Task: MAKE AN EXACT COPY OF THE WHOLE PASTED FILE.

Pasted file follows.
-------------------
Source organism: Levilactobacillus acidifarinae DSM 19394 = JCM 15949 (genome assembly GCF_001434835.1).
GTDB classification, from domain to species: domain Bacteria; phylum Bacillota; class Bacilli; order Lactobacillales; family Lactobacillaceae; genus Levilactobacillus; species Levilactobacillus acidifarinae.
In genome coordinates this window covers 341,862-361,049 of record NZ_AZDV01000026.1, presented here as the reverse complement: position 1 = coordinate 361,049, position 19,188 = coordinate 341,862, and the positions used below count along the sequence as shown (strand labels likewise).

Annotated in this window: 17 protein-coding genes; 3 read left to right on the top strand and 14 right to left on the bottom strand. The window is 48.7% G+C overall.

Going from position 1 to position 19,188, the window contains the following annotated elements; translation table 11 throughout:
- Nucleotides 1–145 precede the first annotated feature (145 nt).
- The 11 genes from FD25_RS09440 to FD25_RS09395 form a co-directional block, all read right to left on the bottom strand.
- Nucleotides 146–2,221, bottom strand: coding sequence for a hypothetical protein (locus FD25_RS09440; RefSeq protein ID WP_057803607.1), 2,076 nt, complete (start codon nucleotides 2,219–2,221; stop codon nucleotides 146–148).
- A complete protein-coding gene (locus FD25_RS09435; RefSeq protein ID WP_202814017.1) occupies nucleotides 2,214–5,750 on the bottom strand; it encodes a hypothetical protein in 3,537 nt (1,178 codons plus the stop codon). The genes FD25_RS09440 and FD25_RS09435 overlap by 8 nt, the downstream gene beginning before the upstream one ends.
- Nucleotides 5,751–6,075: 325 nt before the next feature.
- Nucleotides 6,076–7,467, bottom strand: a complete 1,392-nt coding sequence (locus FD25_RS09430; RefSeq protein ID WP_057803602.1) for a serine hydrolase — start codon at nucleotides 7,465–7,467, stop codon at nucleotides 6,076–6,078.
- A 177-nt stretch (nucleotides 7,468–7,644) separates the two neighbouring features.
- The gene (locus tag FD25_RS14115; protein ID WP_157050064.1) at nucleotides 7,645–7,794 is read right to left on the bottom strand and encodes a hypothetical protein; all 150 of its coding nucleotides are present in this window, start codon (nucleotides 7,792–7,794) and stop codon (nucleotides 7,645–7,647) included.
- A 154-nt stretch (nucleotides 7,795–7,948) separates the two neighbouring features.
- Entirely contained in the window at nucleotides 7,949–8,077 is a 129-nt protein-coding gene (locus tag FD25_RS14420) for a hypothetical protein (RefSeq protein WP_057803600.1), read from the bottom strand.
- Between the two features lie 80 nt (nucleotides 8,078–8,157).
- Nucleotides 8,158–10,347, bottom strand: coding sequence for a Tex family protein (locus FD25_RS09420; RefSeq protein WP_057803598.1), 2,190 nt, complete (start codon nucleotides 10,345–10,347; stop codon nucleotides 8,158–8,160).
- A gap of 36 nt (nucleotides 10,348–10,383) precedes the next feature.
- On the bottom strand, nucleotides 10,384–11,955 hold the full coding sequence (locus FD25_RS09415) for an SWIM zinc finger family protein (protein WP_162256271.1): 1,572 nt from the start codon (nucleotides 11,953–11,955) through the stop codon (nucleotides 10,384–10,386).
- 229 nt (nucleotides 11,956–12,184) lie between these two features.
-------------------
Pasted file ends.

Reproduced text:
Source organism: Levilactobacillus acidifarinae DSM 19394 = JCM 15949 (genome assembly GCF_001434835.1).
GTDB classification, from domain to species: domain Bacteria; phylum Bacillota; class Bacilli; order Lactobacillales; family Lactobacillaceae; genus Levilactobacillus; species Levilactobacillus acidifarinae.
In genome coordinates this window covers 341,862-361,049 of record NZ_AZDV01000026.1, presented here as the reverse complement: position 1 = coordinate 361,049, position 19,188 = coordinate 341,862, and the positions used below count along the sequence as shown (strand labels likewise).

Annotated in this window: 17 protein-coding genes; 3 read left to right on the top strand and 14 right to left on the bottom strand. The window is 48.7% G+C overall.

Going from position 1 to position 19,188, the window contains the following annotated elements; translation table 11 throughout:
- Nucleotides 1–145 precede the first annotated feature (145 nt).
- The 11 genes from FD25_RS09440 to FD25_RS09395 form a co-directional block, all read right to left on the bottom strand.
- Nucleotides 146–2,221, bottom strand: coding sequence for a hypothetical protein (locus FD25_RS09440; RefSeq protein ID WP_057803607.1), 2,076 nt, complete (start codon nucleotides 2,219–2,221; stop codon nucleotides 146–148).
- A complete protein-coding gene (locus FD25_RS09435; RefSeq protein ID WP_202814017.1) occupies nucleotides 2,214–5,750 on the bottom strand; it encodes a hypothetical protein in 3,537 nt (1,178 codons plus the stop codon). The genes FD25_RS09440 and FD25_RS09435 overlap by 8 nt, the downstream gene beginning before the upstream one ends.
- Nucleotides 5,751–6,075: 325 nt before the next feature.
- Nucleotides 6,076–7,467, bottom strand: a complete 1,392-nt coding sequence (locus FD25_RS09430; RefSeq protein ID WP_057803602.1) for a serine hydrolase — start codon at nucleotides 7,465–7,467, stop codon at nucleotides 6,076–6,078.
- A 177-nt stretch (nucleotides 7,468–7,644) separates the two neighbouring features.
- The gene (locus tag FD25_RS14115; protein ID WP_157050064.1) at nucleotides 7,645–7,794 is read right to left on the bottom strand and encodes a hypothetical protein; all 150 of its coding nucleotides are present in this window, start codon (nucleotides 7,792–7,794) and stop codon (nucleotides 7,645–7,647) included.
- A 154-nt stretch (nucleotides 7,795–7,948) separates the two neighbouring features.
- Entirely contained in the window at nucleotides 7,949–8,077 is a 129-nt protein-coding gene (locus tag FD25_RS14420) for a hypothetical protein (RefSeq protein WP_057803600.1), read from the bottom strand.
- Between the two features lie 80 nt (nucleotides 8,078–8,157).
- Nucleotides 8,158–10,347, bottom strand: coding sequence for a Tex family protein (locus FD25_RS09420; RefSeq protein WP_057803598.1), 2,190 nt, complete (start codon nucleotides 10,345–10,347; stop codon nucleotides 8,158–8,160).
- A gap of 36 nt (nucleotides 10,348–10,383) precedes the next feature.
- On the bottom strand, nucleotides 10,384–11,955 hold the full coding sequence (locus FD25_RS09415) for an SWIM zinc finger family protein (protein WP_162256271.1): 1,572 nt from the start codon (nucleotides 11,953–11,955) through the stop codon (nucleotides 10,384–10,386).
- 229 nt (nucleotides 11,956–12,184) lie between these two features.